Work is still my trigger, I just don’t react to that trigger

13 Nov

9:50 pm

Last night and this morning, I was in a horrible, type-A mood. Still sort of am! So impatient, so all about perfecting the process. I took yesterday off, and so today, I had to schedule about 4 hours of interviews. These were all for highly technical pieces, with business folk, so…you can’t be on your B-game (as sometimes you can be with scientists, because they’re more relaxed, willing to explain, tolerant of “dumb” questions).

Sigh. I realized two things: one, I really need to learn how to go with the flow again; and, two, even while I am passively disliking my work, I need it, like a fix.

The first is simple to examine: I have lost my desire to solve problems, to put up with glitches. And, let’s face it, LIFE is full of them. What I think it boils down to is having to be in a semi-agitated state all the time, constantly resisting the urge to drink. I mean, I still want to drink, and I still can’t drink. And, that takes energy, it takes work. It’s tiring being sober. (It’s also tiring having constant pain in my lower back, and having to worry constantly about making next month’s bills.) The point is, when you’re always on like this, it’s hard to be able to tolerate the little things. Like my phone not working. Like having to fix my gadgets–I HATE fixing gadgets, I just want them to work! Last night and today, I got so irritated by my phone not working, and a little thing that could’ve easily been solved turned into a big thing that ended up really pissing me off.

All that being said, I know I just have to find a way to be sober AND dig deeper. Channel more tolerance of the “problems” that I used to find fun to solve, of the bumps in the road, the minor obstacles. What can I do to manifest more patience? A walk helps. Petting the dogs. Laughing at something, anything. Just feeling grateful–I am alive, and I remember being more playful when it came to “things,” so it will come back with time. It has to, right?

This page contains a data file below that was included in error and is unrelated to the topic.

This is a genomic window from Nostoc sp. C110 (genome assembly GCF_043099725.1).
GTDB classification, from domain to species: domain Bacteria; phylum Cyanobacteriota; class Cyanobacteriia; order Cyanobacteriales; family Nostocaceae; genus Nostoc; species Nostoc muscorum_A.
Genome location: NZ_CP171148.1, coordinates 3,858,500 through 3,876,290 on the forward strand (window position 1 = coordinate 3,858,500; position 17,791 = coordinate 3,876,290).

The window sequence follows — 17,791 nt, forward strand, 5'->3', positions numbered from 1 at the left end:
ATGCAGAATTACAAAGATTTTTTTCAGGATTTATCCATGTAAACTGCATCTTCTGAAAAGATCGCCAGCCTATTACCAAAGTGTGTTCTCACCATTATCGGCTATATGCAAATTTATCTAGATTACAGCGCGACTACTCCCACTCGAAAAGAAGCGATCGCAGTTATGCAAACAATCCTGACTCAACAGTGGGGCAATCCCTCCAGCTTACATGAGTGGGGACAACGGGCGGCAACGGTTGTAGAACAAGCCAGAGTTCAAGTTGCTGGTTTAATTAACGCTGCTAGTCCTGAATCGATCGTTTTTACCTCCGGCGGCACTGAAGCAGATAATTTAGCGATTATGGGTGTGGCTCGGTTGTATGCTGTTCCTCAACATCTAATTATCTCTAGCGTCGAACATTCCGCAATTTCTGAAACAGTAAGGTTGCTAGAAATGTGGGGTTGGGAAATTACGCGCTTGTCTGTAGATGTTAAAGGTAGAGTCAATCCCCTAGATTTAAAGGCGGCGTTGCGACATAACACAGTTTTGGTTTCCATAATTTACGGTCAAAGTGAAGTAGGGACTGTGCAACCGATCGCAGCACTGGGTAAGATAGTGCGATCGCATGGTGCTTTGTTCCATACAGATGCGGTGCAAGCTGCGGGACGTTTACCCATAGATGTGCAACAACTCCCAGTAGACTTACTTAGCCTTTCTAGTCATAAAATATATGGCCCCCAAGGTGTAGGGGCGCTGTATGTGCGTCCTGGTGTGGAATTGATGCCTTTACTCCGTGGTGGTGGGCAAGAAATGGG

The second thing is something I have to sit with. It’s like, I can’t wait until my work is done, is the overriding thought in my mind. And, After my work is done, I will have wine–well, that used to be the second thought. So, the problem is, I “hate” what I do? Yet, I get off on it. I NEED it, I can’t not do it. Is this passion, or insanity? Is it workaholism? For now, I don’t have time to change it; I need and want to make a living the way I need and want to. It’s an “it is what it is” kind of thing–like drinking was for years and years until one day, I just had to fucking deal with it. So, I leave it there, un-excavated, and continue living, working, being sober, and giving myself a glitter ball every now and then. Good enough.

Belle made a point in an awesome podcast about being a “dry drunk” today. I agree, that we don’t have to do anything besides be sober. No rules, no expectations beyond that. I am taking it a step further to say, no expectations beyond that UNTIL you’re ready. Until you’re ready, all the shit in the shit-pit can wait. It can decompose even! As I commented on Jen’s (who just hit 90 days–WOOT!) blog tonight, you don’t have to unearth anything right now. If you don’t want to do it right now, do not. DO NOT. Time will eventually come in and say, It’s time. Your heart and inner strength will tell you when you are ready, and YOU WILL BE. Until then, all you have to do is not drink.